I had no idea what to expect from a Vespa food tour in HCMC but our guide introduced us to amazing eateries that you’d never find on foot…
I had no idea what to expect from a Vespa food tour in HCMC but our guide, who goes by an English alias Tim, introduced us to amazing eateries that you’d never find on foot. We snaked down hidden alleyways, stopping to taste everything from spring rolls to spicy seafood, coffee and coconut sweets. Basically, you eat until you can’t eat any more and visit restaurants you’d never dream of walking into as a westerner.
The traffic in HCMC is crazy, there’s vehicles coming at you from every direction and sometimes it’s so gridlocked that a local will get out of their car and start directing traffic. With a helmet, I felt really safe on the back of Tim’s Vespa though (he’s fully insured) and once you get going you realise the traffic is organised chaos and everyone flows around each other seamlessly, like a shoal of fish.
As we drove through downtown, Tim pointed out famous landmarks, stopping on a bridge so we could marvel at HCMC’s futuristic skyline. He showed us what used to be the highest building in the city 20 years ago, which is now dwarfed by modern hotels and skyscrapers. Twisting down backstreets, we arrived at a cafe to try some iced coffee and coconut rice paper sweets. People don’t have huge spaces to live in Vietnam so they spend a lot of time socialising outside, particularly in coffee shops. Tim even showed us a roundabout opposite Turtle Lake where young Vietnamese people go to eat street food and date, completely oblivious to the city chaos.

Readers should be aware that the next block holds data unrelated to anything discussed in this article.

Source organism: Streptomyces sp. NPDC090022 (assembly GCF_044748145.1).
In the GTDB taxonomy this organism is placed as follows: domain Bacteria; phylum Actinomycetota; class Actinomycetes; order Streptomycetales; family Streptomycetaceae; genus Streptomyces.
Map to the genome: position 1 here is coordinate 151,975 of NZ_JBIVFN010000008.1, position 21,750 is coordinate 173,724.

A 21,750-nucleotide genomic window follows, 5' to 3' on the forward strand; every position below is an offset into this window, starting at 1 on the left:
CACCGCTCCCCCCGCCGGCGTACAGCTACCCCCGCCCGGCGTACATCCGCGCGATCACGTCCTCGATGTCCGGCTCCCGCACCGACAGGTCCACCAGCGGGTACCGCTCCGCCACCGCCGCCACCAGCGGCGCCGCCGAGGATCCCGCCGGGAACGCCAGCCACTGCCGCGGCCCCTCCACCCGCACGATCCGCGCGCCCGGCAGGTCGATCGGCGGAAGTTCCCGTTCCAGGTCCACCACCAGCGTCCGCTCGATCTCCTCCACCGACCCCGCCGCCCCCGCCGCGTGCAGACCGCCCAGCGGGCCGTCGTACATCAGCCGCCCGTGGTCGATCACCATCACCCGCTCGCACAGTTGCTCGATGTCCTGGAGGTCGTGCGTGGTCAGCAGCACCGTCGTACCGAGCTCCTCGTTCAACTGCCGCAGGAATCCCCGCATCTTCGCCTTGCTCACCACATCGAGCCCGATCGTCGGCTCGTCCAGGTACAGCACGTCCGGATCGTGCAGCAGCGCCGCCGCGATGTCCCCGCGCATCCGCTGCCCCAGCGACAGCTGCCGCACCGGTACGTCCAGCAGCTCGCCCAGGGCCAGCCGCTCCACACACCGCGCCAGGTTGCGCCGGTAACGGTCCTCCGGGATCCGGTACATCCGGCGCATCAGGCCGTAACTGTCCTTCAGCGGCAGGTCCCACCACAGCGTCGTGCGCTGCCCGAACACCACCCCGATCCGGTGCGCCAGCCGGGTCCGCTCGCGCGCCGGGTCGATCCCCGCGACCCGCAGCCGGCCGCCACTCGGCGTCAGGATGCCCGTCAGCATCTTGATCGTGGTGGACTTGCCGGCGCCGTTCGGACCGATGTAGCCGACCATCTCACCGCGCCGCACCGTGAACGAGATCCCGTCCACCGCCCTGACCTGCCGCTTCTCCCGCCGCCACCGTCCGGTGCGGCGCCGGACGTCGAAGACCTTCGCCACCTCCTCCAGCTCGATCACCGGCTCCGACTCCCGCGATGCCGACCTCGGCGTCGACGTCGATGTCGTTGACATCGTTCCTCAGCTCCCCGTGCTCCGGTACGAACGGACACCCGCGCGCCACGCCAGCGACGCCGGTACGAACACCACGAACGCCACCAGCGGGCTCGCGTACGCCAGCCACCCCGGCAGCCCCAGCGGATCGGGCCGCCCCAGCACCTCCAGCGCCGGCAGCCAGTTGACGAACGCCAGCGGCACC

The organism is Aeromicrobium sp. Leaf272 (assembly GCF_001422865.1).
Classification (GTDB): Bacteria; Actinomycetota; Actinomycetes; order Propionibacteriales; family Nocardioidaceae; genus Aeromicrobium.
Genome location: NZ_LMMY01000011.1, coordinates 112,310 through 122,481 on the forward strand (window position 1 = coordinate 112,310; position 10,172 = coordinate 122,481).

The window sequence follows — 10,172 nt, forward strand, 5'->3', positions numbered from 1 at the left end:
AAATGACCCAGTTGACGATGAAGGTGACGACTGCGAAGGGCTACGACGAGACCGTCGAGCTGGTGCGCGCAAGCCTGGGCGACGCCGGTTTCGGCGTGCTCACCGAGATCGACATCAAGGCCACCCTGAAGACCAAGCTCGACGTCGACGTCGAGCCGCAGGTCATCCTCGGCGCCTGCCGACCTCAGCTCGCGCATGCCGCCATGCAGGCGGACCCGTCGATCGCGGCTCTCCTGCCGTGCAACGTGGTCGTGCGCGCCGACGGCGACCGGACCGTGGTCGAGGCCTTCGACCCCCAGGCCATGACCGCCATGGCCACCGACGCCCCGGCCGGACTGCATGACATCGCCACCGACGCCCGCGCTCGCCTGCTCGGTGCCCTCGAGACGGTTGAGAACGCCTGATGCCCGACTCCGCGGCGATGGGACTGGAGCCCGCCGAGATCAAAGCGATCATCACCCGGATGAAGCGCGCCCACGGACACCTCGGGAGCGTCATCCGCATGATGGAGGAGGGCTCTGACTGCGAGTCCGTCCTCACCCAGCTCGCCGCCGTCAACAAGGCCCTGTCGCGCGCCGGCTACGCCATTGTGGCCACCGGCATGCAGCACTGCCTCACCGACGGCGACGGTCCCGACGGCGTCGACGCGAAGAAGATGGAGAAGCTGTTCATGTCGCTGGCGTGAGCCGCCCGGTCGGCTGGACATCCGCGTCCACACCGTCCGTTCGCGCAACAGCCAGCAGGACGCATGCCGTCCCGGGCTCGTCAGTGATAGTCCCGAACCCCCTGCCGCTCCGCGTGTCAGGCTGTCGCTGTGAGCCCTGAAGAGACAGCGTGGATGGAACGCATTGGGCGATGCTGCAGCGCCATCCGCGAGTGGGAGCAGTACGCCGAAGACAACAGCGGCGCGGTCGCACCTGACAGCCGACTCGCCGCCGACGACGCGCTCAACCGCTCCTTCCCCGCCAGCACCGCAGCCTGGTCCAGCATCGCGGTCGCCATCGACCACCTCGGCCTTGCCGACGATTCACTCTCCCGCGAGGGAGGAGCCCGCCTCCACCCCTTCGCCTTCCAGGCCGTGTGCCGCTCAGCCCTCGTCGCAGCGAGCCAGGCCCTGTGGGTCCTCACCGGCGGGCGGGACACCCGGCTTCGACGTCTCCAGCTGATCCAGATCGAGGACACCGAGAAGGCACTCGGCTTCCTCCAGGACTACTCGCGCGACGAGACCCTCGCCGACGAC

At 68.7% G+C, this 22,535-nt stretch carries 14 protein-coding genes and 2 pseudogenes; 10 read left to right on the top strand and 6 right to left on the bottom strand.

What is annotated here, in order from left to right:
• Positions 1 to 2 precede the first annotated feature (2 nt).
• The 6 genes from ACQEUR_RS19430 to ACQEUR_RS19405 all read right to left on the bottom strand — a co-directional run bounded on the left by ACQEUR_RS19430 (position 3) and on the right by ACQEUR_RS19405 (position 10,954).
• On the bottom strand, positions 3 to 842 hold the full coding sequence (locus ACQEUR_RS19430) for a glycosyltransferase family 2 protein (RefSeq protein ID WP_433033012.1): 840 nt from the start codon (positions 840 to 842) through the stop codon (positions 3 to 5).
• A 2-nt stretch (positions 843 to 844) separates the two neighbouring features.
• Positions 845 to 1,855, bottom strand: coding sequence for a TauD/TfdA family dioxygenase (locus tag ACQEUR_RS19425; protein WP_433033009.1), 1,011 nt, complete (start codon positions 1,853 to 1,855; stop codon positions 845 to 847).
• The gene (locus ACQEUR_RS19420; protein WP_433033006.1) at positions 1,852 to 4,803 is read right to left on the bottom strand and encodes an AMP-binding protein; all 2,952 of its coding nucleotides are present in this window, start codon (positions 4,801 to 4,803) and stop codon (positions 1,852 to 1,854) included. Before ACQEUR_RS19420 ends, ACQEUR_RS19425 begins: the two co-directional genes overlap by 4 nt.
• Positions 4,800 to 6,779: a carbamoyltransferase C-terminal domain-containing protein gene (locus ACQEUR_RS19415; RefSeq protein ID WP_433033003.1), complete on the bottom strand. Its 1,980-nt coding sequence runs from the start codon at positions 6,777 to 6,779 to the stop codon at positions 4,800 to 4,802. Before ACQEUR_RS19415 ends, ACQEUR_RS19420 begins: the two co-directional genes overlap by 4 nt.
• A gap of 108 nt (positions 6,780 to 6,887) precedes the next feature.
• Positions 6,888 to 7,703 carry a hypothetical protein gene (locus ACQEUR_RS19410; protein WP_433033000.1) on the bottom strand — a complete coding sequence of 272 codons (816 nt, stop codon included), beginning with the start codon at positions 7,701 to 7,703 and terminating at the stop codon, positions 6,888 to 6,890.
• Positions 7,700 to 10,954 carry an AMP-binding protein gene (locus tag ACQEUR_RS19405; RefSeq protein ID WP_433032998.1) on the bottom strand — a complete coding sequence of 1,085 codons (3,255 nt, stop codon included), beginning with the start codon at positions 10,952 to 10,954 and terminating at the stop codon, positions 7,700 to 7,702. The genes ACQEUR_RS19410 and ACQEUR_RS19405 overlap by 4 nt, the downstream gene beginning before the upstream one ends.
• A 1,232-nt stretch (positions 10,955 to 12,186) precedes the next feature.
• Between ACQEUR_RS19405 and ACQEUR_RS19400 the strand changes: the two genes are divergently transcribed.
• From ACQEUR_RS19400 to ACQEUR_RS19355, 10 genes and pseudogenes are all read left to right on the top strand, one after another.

As an ex-French colonial city, the Vietnamese know how to make incredible French bread, which we tasted at HCMC’s top Banh Mi sandwich stall, packed with liver pate, salad and cheese, all washed down with Saigon beer. My favourite food stop though was a seafood restaurant full of local families sat around on tiny plastic stools, eating with chopsticks. Everything was cooked on a BBQ and Tim picked out some of the best dishes for us to try, including calamari mouth which was surprisingly tasty. I loved the scallops and fresh clams, which came with peanuts on top and a spicy sauce you could pour over the top.
Although food was the main focus of the tour, the unexpected highlight for me was visiting a wholesale flower market where they sell beautiful bunches of flowers and arrangements for weddings, funerals and businesses. It’s as local as you can possibly get and nobody bothers you at all, unlike other markets I’ve been to in Asia. I got to try Vietnam’s equivalent of a Cornish pasty, watched how sugarcane drinks were made and a Vietnamese woman even taught me how to cook rice paper over a coal fire, which was much harder than it looked!